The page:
Different Paths

The Monster & MeWhen I was growing up my mum always worked full time. As a GP (doctor) running her own practice, she would often leave for work before we went to school and get home just in time for dinner. She was super busy and often stressed but somehow she always found the time to help us with our homework or take us to our dance lessons on the weekend. Parenting three daughters and building a successful career must have been exhausting, but mum made it seem like the norm.

I gave up the idea of following in her (always stylish) footsteps when I realised that I was actually really squeamish and the sight of blood had me heading for the floor. But I never gave up the idea that I would also have both a family AND a wonderful career. I still think it is possible, I’m just not sure that it’s what I want. I don’t mean this to diminish what my mum did. Not at all. She did an amazing job and we always knew she loved us, absolutely. But I’m not her. And I need to find what works for me and my family. I don’t think it’s working the million hours that a stellar career requires. But I also don’t think it’s being a full-time, twenty-four-seven mum. It’s somewhere in the grey between.

Since we sold our business almost twelve months ago I’ve experienced the joy, the exhaustion and the intermittent boredom that comes with full-time motherhood. I’ve watched not one minute of daytime TV and have not found any extra hours in the day to learn how to knit. The monster keeps me busy but to be honest we don’t exactly operate at breakneck speed. I could do more housework but I prefer to play tickle-wrestle and make ridiculous animal noises while the monster rolls around in stitch-inducing hysterics (unfortunately he might be the only person who enjoys my humor). Some days are just so full of fun and love that being the monsters mum is just about the best job in the world. Some days I’m ready to hand in my resignation by morning tea break as I cry in to my coffee.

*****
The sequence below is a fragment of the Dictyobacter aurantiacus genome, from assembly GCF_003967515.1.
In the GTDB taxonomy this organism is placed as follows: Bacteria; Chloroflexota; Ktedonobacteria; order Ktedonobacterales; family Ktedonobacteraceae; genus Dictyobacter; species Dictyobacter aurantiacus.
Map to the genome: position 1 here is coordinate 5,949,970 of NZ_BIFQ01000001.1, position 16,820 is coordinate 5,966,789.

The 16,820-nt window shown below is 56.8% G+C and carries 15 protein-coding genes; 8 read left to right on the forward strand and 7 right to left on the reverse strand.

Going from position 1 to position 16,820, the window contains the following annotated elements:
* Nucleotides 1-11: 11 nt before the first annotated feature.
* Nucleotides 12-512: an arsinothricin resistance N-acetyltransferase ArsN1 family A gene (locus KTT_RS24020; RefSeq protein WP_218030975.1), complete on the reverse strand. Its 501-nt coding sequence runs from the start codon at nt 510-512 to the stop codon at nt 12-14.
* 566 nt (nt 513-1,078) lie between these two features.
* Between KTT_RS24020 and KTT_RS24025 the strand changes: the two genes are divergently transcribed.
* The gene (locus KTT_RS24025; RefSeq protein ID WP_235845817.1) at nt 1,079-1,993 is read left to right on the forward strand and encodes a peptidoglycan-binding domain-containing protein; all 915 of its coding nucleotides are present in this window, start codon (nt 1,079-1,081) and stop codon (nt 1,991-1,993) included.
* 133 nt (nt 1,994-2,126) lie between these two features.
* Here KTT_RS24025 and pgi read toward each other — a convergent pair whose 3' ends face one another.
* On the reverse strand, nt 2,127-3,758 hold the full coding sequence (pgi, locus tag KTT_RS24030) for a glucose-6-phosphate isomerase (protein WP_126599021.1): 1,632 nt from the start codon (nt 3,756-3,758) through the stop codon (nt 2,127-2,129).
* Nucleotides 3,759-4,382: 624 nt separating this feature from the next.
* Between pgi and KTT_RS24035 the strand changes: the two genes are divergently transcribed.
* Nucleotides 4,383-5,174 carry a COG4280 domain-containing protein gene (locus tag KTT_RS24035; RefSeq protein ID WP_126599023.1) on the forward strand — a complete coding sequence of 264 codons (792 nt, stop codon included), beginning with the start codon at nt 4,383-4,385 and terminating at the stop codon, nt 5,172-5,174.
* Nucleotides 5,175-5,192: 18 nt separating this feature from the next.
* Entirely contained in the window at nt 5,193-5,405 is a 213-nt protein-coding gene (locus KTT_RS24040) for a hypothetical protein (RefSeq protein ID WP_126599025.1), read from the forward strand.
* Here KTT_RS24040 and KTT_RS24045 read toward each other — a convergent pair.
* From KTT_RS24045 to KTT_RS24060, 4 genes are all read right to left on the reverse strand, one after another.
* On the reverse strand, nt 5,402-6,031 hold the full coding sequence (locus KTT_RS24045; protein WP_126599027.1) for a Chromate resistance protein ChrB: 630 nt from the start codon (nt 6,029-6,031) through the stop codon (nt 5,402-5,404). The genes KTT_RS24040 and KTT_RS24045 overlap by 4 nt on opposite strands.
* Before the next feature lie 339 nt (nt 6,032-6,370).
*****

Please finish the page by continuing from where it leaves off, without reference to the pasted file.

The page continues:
Despite the challenges, I’ve cherished this time at home with the monster watching him grow from a wobbly infant to a rambunctious toddler. But I think I’m ready now to find that shade of grey that works for us. It probably won’t be prestigious or note-worthy but I’ll be happy if I find a job that lets me be me rather than mum and stretches the non-baby related brain muscles, if only for two days a week. I know at some time in the future I may lament the aspirational career I never sought but that’s real-world, grown-up life isn’t it? We have to accept that every choice has a trade-off and despite what Hollywood would have us think there is no such thing as having it all. My mum made the choice that was best for her and her family and I’m doing the same. Our paths may be different. But with time I’m learning that that’s okay.

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4 comments
  1. Great post. I love the idea of finding your place in the grey. I recently gave up freelancing to do the full time mummy thing for a while (having another bub in 5 weeks was an added incentive). There are days when I wonder if I’ve done the right thing, whether I’ve put a grinding halt to my career However, I take heart knowing that life is in shades of grey, and there are many doors to choose from, even one you close one. Hope you find a job that adequately stretches your non-mum brain!

    • lauragofton said:

      Thanks Soph. It’s hard to know for sure what the right thing to do is, I agree. But you’re right that there will always be other opportunities (they may just be more challenging to come by). I didn’t realise that number two was due so soon. You will be one busy full-time mummy very soon! xx L

  2. I loved this post too. So well written and articulated! I agree that the ‘ shade ofgrey’ is different for every family, every mum. I also think that it changes at different stages of motherhood: when your first baby arrives, when that baby becomes a toddler, when another baby arrives, when s/he grow up a bit too, when another one arrives, when you get three hours of synchronised naps each day, when your oldest decides to drop napping altogether (nooooo!), when he begins preschool, when EVERYONE is at school (inconceivable, but other mummies tell me it does happen eventually…), you get my drift. I have to admit, I often read blogs and feel a certain degree of jealousy of what other women get to do/experience/achieve/etc. But then I look at the family that I have, and I know there’s nothing I would change…. and oh Laura, I totally know what you mean about wanting to hand in your resignation whilst sobbing over coffee. That invariably happens to me at least every other day. Love that photo of you and your monster!
    Ronnie xo

    • lauragofton said:

      That’s a great point about how the situation that works for you will change depending on the age/stage of your child/ren. I agree about sometimes getting envious of others who seem to ‘have it all’ but like you, I’m happy with the family that I have and the situation that we are in (even if it has taken a while to get here!).

      I’ll take comfort on my next bad ‘work’ day knowing that there is another mumma out there crying in to her coffee too. xx L.

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